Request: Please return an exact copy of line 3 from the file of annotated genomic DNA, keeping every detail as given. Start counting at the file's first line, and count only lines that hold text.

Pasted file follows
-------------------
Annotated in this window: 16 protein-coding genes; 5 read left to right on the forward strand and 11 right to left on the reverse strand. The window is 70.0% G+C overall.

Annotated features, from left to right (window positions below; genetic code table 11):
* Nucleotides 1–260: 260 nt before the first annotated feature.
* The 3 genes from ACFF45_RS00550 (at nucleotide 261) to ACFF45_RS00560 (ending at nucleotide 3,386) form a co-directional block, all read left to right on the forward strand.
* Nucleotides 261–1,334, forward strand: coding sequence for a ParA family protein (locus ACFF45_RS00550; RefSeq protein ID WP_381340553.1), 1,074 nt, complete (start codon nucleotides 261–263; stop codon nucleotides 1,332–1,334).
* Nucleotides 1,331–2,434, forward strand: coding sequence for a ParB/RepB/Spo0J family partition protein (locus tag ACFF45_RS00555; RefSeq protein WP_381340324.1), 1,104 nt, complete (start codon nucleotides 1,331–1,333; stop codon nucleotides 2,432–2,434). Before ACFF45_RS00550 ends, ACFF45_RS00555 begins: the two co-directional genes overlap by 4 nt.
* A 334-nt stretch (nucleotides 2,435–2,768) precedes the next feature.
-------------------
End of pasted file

* Nucleotides 1–260: 260 nt before the first annotated feature.